Additionally, the application for affiliation should be forwarded by the
State Government or there should be a No Objection Certificate (NOC)
to the effect that the State Government has no objection to the
affiliation of the school with the CBSE.
4. Apparently with this in mind, the State of Kerala issued certain
guidelines on 13th June, 2007 limiting consideration of applications for
SLP (Civil) Nos. 18475-18476 of 2013 etc. etc. Page 3 of 13
grant of an NOC to 5 northern districts in the State. The Government
Order (G.O.) was challenged by the management of some schools and
it was set aside by the High Court.
5. Against the decision rendered by the High Court, petitions for
special leave to appeal were filed by Kerala which were taken up for
consideration on 18th July, 2011. By that time, Kerala had come out
with a new policy dated 10th June, 2011 which made the petitions
infructuous. The relevant extract of the order passed by this Court on
18th July, 2011 reads as follows:
“Delay condoned.
The State Government has filed these SLPs challenging the
order of the High Court directing consideration of the
applications filed by the respondents for grant of ‘no objection
certificate’ for seeking affiliation with Central Board of
Secondary Education (for short ‘CBSE’) for a new
institution/existing institutions. The State Government had
earlier rejected the request with reference to the Policy of the
State Government then in force.
When the matter came up today, both sides submitted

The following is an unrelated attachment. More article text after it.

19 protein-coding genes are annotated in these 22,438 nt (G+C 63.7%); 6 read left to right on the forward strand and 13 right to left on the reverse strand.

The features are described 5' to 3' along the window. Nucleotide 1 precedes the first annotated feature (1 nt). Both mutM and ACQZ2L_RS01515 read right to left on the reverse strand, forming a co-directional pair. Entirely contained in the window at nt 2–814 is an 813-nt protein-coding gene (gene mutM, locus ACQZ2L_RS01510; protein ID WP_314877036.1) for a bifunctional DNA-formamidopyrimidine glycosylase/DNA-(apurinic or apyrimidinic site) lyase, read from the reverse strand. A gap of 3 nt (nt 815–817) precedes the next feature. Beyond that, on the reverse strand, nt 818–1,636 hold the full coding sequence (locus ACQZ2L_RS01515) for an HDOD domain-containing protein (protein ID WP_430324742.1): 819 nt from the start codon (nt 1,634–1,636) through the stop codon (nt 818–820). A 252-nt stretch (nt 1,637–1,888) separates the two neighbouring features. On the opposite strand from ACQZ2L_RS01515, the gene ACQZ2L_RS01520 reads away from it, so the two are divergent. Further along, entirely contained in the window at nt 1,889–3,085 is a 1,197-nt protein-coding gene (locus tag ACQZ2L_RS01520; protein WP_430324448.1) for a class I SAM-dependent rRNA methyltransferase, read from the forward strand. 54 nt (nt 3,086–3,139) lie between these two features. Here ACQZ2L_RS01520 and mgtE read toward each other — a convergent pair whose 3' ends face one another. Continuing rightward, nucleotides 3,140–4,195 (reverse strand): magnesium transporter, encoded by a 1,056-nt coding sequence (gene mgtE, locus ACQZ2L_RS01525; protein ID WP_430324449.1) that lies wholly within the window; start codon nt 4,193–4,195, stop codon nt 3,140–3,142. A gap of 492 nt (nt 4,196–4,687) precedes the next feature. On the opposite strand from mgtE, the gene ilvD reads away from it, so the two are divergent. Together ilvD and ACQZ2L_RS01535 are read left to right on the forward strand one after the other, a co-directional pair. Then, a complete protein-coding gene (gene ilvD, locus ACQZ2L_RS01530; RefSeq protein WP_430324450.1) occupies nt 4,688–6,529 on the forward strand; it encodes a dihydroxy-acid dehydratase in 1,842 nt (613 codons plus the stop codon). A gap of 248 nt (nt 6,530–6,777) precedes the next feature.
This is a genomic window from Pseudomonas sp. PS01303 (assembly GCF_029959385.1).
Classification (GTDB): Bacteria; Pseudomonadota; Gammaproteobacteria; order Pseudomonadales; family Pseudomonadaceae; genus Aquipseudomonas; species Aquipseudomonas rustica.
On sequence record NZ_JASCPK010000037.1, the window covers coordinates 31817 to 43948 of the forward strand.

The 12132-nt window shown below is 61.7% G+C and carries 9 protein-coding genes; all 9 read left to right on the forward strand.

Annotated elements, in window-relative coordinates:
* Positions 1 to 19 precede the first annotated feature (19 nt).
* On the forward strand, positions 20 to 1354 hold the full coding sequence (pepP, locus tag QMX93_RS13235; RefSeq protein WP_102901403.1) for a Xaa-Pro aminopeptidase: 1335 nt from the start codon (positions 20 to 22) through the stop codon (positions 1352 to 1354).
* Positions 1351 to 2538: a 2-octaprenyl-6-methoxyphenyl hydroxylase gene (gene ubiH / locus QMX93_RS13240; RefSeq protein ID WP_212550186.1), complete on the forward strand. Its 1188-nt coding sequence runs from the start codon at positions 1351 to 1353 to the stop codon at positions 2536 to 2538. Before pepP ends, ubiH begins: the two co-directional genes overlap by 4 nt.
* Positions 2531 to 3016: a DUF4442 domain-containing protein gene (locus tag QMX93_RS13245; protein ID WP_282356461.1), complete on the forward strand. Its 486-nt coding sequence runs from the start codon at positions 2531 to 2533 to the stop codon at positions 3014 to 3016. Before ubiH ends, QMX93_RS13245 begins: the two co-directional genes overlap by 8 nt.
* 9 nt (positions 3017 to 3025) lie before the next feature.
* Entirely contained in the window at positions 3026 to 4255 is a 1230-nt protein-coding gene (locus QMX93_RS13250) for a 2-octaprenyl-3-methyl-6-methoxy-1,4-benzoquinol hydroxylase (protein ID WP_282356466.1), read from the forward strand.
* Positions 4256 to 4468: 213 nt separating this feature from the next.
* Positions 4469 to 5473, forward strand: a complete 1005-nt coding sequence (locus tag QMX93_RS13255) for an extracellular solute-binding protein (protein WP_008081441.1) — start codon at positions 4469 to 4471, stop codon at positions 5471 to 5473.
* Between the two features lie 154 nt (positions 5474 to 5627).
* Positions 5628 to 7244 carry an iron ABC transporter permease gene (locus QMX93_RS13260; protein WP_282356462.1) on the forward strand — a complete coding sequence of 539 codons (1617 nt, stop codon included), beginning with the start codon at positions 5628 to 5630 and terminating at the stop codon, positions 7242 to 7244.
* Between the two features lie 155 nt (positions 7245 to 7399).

that the State Government has now made a new Policy
contained in G.O.(MS) No.137/2011/G. Edn. dated 10.6.2011
which reads as under:
“Government are pleased to accord sanction for issuing
No Objection Certificate for getting CBSE/ICSE
affiliation to schools, which totally fulfils the norms and
conditions prescribed by CBSE/ICSE and having own
land and basic facilities.
Further guidelines will be issued by the Department in
due course.”
In view of the said Policy, it is submitted that these
SLPs by the State Government have become infructuous as the
State Government will have to consider the applications of the
SLP (Civil) Nos. 18475-18476 of 2013 etc. etc. Page 4 of 13
respondents with reference to the said new Policy dated
10.6.2011 and pass appropriate orders within three months
from today.
It is needless to say that if the respondents-applicants
are aggrieved by any order passed on such consideration, they
will be entitled to challenge the same in accordance with law.
 …………….”
6. It is significant to note that the last line of the G.O. dated 10th
June, 2011 stated that further guidelines would be issued by the
concerned department in due course.
7. These further guidelines as postulated by the G.O. dated 10th
June, 2011 came to be issued on 7th October, 2011. These (new)